As the deadline for Brexit looms over the distance, a recent announcement by the Uk Government said that not enough businesses were preparing for a “No-Deal Brexit”. However, Aston Martin Lagonda has confirmed a fund of £30m to help the company manage any specific Brexit-related disruption.
The car market has been firmly against a No-Deal scenario on the 29th March, Aston Martin has admitted it’s a lot more exposed to the issue of extra tariffs from a UK without a Trade Deal than competitors such as Jaguar or Nissan.
Why has Aston Martin announced this?
Aston Martin are one of the few car manufacturers who are speaking about the Elephant in the room without just outright blaming it for its woes. When Honda announced it would be closing its Swindon Factory and that Brexit was a major factor, a lot of big hitters came out to question whether Honda were just placing the blame on Brexit when in fact they had already planned to close the factory.
Aston Martin are a UK brand, moving all their operations overseas would lose them credibility, as they are now listed on the Stock Market the opinion of the wider business market is important to them long term.
The reality is, they have to be ready for Brexit and a No-Deal, by coming out head on and saying they expect extra tariffs and for their supply chain to be disrupted they are answering questions that many have been asking for months.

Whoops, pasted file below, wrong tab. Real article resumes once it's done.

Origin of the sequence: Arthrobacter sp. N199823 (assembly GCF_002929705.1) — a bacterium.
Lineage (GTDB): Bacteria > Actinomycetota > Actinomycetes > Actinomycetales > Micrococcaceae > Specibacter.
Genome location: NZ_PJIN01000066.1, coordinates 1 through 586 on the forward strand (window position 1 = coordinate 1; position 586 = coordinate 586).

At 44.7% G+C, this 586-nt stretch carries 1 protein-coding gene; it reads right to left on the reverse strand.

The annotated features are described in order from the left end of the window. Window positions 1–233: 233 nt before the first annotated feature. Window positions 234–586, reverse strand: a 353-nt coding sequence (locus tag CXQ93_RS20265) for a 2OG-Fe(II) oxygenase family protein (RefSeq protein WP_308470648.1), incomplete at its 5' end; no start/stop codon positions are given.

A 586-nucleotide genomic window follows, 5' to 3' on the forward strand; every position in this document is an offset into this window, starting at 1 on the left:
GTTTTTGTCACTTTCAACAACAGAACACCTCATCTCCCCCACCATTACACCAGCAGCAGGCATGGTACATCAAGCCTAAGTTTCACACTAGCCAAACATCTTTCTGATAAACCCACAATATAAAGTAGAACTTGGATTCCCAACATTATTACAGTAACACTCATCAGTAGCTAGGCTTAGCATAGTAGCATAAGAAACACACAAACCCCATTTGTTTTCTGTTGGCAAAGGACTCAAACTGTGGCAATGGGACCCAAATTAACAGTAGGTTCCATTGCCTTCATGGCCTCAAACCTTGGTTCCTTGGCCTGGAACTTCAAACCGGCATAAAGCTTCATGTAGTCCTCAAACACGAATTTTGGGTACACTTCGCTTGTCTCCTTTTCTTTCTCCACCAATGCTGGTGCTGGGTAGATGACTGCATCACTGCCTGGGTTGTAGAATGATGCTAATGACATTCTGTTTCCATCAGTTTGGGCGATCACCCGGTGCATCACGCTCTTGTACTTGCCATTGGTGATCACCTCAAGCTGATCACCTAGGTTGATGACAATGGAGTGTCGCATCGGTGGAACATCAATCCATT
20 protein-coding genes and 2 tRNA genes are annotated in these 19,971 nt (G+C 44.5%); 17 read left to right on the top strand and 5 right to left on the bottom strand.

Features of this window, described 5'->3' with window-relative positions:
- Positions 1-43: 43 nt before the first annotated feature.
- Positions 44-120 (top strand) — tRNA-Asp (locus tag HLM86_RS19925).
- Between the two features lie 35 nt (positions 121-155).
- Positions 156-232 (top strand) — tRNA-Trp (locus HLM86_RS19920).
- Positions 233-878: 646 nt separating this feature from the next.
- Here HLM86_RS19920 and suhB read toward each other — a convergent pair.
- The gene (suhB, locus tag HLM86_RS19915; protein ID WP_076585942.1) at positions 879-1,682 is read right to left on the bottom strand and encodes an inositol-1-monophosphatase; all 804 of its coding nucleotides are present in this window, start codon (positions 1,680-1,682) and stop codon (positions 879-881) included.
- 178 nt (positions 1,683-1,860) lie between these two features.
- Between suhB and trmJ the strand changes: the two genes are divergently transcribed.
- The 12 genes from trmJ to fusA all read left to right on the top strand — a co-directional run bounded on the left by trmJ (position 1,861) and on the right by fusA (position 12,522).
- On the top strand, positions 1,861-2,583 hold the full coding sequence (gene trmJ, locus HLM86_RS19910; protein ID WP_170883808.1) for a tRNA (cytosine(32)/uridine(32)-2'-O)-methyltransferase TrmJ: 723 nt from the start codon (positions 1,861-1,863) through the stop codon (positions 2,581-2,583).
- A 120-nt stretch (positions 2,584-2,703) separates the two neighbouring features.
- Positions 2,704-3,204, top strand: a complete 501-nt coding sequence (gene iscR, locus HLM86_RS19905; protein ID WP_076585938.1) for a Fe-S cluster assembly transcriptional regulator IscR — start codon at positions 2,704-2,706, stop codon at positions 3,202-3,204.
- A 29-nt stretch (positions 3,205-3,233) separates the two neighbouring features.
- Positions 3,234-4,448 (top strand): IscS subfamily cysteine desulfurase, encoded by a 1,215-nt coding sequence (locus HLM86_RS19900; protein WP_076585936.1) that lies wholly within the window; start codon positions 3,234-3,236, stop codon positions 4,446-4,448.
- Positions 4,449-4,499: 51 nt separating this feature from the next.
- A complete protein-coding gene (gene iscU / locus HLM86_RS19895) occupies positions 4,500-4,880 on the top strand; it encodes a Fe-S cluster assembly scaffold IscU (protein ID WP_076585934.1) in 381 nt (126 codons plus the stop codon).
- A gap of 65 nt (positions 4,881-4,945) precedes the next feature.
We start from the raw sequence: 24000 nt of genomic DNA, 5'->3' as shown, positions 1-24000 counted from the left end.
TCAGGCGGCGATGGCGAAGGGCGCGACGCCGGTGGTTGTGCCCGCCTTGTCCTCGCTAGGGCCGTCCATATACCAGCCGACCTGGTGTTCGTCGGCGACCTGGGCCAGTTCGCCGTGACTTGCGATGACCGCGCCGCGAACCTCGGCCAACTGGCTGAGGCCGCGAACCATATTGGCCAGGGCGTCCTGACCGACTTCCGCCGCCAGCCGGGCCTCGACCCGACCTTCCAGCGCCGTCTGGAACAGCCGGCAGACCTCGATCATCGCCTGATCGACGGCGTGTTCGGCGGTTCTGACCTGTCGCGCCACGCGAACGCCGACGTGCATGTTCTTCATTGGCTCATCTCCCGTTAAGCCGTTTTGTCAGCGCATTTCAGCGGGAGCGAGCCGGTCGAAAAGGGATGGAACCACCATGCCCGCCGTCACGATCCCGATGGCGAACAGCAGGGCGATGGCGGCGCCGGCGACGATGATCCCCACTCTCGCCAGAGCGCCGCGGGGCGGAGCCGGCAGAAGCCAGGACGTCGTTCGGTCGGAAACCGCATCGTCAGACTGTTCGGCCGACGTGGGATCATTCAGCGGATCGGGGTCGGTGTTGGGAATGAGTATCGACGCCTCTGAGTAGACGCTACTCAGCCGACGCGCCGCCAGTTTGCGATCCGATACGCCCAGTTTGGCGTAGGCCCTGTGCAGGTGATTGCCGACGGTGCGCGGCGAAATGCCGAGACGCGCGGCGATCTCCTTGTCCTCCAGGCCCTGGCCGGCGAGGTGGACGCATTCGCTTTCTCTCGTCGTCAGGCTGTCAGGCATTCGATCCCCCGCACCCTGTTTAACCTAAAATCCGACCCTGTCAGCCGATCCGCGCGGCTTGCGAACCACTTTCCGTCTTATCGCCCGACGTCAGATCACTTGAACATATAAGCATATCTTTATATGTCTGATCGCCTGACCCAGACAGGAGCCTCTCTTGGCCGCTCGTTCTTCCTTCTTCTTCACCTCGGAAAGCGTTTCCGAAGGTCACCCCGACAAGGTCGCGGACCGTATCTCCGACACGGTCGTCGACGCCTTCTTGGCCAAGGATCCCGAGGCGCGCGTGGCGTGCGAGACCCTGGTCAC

Investment experts such as the Investors Chronicle are suggesting that many sell their Stock in the Company, despite this announcement.
However, the fact Aston Martin have come out fighting, means they stand a chance of weathering the storm earlier than some of its rivals when it comes to the Press and PR battle.
The Devil is in the Detail
This isn’t just a cleverly crafted piece of PR though, Aston Martin have genuinely investigated Word Trade Organisation rules regarding use of products manufactured from local content. Meaning Aston Martin can confirm that should the UK leave without a deal they can still meet WTO Rules.
On this Aston Martin are already in Brexit territory, as their cars take on average 12 weeks to build, any customers ordering a car now will be getting it built when the UK has left the EU. With this, Aston Martin have confirmed they’ve already factored in shipping times for parts increasing from 3 days to 5 days when scoping their future workloads with current orders in place.
What has Aston Martin said?
Aston Martin’s Chief Exec Dr Andy Palmer told the Reuters news agency that any delay to the Brexit process would be a “further annoyance”
“You’re holding that contingency stock for longer which means that your working capital is tied up for longer.Dr Andy Palmer – Chief Executive Aston Martin Lagonda
The car company reported revenue of £1.1bn – up 25% from 2017 – however it blamed a series of costs, including £136m linked to its stock market listing, for the fact the company made a pre-tax loss of £68.2m.